Sunday, July 10, 2011

'Neoliberalism' and Adam Smith

James Morrell and Nikki Larder (HERE):
present the abstract of their new paper:

Invisible Hands: A Critique of Neoliberal Development

Neoliberal development theories are based on the classical economic theories
of Adam Smith and free market economics. In his book “An Inquiry into the Nature and Causes of the Wealth of Nations” published in 1776, Adam Smith outlined the detrimental effects that government intervention had on economic growth. Smith argued that the most conducive approach to economic growth was to de-regulate trade and allow the “invisible hand of the market” to set prices and guide resource use. By removing government regulation and creating “free” markets, competition amongst firms would ensure the best prices for labour and goods which would in turn positively contribute to greater wealth for all citizens (Willis, 2005 p.33). In the early 20th century, the classical approach to economic
development was challenged by some theorists, who argued that some forms of government regulation and intervention were good for the economy. John Maynard Keynes argued that government spending on infrastructure and intervention in markets to promote investment, would positively contribute to economic growth and would avoid large market crashes such as the 1929 Wall Street crash. However, this understanding of national economies lead to large, unmanageable governments which were largely abandoned in the late 1970‟s in favour reverting back to free-markets and de-regulated economies. Today, the neoliberal ideology has gained substantial traction globally, with many nations adopting it in
their approach to development.

Where exactly in his book, “An Inquiry into the Nature and Causes of the Wealth of Nations” published in 1776’ did Smith argue ‘that the most conducive approach to economic growth was to de-regulate trade and allow the “invisible hand of the market” to set prices and guide resource use’?

Adam Smith never argued that there was an ‘invisible hand of the market’. That is a myth from the post-war decades following on an oral tradition in Cambridge (England and Chicago, perhaps Harvard too) and the popular textbook by Paul Samuelson, ‘Economics: an introductory analysis’ (1948). It had nothing to do with Adam Smith. He used the IH metaphor to describe ‘in a more striking and interesting manner’ the ‘insecurity’ of some, but not all merchant traders, who considered the ‘foreign trade of consumption’ too risky for their capital and preferred ‘domestick industry’, while others positively relished foreign trade, and the rest invested locally for other reasons. He did not mention markets.

Is it correct to say that Smith was opposed to ALL ‘government regulation? That too is a gross exaggeration. He favoured regulation of aspects of the banking system and banks (much as there were regulatory ‘firewalls’ in buildings to protect the public; government regulation and controls of the mint, the post, local government services, the creation of partially publicly-funded natuional education of labourers’ children in the ‘little schools’ system in England in every parish (that had worked fairly well in Scotland since the late 16th century), he favoured government regulation of the weights and measures used in daily market transactions, and government regulation of ‘quality stamping’ of certain products, including the assay offices. And he also favoured government investment for larger-scale projects (bridges, roads, harbours, street lighting, pavements, town refuse and safety) too expensive for private capital, but which improved commercial facilities and also had personal benefits.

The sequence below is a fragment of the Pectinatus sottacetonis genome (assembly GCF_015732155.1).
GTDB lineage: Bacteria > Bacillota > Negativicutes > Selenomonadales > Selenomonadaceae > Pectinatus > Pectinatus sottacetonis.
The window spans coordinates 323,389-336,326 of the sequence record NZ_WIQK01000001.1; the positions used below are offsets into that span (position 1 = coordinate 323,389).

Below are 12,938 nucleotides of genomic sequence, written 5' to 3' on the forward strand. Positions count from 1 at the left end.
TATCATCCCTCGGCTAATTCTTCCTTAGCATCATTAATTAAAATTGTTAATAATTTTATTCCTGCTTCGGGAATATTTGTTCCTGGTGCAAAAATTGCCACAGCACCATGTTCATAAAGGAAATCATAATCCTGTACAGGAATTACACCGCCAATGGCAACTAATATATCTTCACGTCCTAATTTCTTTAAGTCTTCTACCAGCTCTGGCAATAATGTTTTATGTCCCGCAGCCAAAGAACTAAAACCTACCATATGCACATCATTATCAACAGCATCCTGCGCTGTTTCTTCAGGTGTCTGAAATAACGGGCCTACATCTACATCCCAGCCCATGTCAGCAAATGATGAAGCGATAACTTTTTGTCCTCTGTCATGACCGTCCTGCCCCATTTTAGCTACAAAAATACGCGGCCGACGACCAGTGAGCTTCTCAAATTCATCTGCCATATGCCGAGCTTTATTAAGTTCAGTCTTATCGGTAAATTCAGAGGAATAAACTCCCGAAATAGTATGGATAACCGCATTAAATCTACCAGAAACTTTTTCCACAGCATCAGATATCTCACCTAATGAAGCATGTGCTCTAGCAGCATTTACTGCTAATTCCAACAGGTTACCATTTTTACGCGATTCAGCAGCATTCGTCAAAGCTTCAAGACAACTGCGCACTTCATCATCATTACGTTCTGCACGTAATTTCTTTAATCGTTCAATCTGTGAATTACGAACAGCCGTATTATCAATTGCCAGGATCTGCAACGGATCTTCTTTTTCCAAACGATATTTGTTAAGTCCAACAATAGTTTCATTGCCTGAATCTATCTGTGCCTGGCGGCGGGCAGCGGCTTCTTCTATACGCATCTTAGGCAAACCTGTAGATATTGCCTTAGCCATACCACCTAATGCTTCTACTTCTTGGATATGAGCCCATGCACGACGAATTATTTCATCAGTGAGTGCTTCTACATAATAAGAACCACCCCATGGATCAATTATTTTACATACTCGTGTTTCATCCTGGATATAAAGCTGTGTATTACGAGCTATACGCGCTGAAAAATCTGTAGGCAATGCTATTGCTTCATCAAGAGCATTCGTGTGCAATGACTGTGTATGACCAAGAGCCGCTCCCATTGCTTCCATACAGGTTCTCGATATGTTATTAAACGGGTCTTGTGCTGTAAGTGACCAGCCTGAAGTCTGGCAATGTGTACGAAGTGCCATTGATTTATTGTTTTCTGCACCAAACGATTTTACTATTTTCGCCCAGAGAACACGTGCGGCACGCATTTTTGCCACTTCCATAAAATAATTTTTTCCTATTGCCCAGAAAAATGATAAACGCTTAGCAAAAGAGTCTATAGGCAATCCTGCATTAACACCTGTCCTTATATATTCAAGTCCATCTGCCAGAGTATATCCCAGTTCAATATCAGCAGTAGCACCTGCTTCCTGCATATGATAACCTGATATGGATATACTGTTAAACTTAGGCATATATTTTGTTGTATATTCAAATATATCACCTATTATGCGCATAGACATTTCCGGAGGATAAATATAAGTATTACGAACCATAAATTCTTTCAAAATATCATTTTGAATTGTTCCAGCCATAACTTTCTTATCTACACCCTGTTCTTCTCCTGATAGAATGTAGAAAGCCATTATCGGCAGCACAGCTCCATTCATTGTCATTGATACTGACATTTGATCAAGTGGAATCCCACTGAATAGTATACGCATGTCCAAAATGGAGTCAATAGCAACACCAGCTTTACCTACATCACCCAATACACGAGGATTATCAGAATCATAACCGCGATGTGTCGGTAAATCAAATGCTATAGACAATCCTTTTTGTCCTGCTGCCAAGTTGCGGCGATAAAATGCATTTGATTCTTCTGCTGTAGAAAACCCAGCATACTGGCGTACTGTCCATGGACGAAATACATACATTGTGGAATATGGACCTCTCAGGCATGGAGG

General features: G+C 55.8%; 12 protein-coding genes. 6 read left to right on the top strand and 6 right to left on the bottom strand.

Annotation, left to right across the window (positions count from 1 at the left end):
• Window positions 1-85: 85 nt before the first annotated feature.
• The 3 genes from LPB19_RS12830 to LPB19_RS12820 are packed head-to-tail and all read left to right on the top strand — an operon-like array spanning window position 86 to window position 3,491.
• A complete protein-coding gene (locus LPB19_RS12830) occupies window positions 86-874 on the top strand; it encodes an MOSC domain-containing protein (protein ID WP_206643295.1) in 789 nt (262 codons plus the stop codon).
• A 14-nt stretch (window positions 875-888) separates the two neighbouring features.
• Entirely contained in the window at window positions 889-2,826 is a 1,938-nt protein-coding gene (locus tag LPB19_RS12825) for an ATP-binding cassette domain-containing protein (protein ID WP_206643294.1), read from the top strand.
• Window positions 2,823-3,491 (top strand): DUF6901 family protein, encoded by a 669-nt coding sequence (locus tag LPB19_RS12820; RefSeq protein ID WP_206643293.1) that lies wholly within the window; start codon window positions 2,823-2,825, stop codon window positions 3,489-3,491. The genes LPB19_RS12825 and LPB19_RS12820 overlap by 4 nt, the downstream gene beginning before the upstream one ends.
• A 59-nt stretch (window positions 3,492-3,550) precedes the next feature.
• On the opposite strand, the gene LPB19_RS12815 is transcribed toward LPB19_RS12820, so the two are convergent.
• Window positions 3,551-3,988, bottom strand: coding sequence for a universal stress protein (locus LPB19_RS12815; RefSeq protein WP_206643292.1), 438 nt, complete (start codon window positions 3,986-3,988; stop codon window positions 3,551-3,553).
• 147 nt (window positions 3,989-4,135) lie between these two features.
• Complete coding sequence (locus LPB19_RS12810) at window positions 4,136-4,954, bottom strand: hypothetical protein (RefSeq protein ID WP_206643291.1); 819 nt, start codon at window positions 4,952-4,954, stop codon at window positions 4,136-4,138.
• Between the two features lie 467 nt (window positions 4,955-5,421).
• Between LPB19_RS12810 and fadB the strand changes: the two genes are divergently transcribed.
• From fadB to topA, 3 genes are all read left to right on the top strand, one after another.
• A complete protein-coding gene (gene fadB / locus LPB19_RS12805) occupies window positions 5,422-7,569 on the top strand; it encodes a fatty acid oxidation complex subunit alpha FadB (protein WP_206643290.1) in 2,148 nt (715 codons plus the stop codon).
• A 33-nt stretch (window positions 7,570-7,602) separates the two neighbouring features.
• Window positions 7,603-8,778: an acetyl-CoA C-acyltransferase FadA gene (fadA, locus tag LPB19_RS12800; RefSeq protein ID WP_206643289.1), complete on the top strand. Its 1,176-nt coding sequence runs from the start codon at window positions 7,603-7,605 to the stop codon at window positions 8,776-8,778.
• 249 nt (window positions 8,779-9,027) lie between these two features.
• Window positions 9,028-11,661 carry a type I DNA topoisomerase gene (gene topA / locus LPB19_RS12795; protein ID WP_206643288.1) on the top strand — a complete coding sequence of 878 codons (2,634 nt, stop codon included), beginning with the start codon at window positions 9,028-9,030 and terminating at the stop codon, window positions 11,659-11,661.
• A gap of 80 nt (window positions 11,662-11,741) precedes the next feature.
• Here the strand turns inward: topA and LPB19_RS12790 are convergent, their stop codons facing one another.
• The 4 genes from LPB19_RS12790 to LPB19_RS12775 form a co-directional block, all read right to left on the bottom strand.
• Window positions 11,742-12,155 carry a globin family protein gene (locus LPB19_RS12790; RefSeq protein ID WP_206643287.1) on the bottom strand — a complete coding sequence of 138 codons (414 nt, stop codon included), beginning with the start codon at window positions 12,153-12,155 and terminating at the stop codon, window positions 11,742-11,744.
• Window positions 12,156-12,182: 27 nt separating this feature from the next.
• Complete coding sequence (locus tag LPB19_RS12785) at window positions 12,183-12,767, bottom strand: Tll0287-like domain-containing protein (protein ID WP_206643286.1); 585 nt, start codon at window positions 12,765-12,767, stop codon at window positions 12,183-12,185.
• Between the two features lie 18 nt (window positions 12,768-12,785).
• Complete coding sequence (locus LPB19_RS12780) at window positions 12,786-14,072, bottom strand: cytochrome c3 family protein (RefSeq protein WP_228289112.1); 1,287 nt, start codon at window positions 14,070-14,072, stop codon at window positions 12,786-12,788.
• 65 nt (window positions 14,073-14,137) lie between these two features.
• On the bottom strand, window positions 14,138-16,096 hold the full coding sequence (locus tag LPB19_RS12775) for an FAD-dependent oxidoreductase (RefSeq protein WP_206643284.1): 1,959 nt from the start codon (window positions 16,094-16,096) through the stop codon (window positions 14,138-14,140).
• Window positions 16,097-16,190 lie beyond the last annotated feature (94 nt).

He even suggested that governments fund and act to deal with ‘loathsome’ diseases like leprosy (the beginning of public health regulations?). Lastly, he even favoured organized physical exerices and competition to improve the health – and military capabilities of the general population. These are all explained in Book V of Wealth Of Nations.

Of course, he had no views of the 1929 slump or ‘Keynes’ ideas or ‘neoliberalism’. Smith died in 1790.

Morrel and Larder appear to have linked Adam Smith to their views of Neoliberalism' more from ideology than historical facts.

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Blogger Unknown said...

It is not the first time that neoliberals use false information to promote their cause. The most recent instance is the push for punitive austerity measures (to bring a nation and its people to their knees so that neoliberal elites can come in and exploit and own everything and everyone) based on the outrageously flawed but unfortunately influential "Growth in a Time of Debt" study by Reinhart and Rogoff.

7:06 pm  
Blogger Gavin Kennedy said...

DEE vee

10:44 am  

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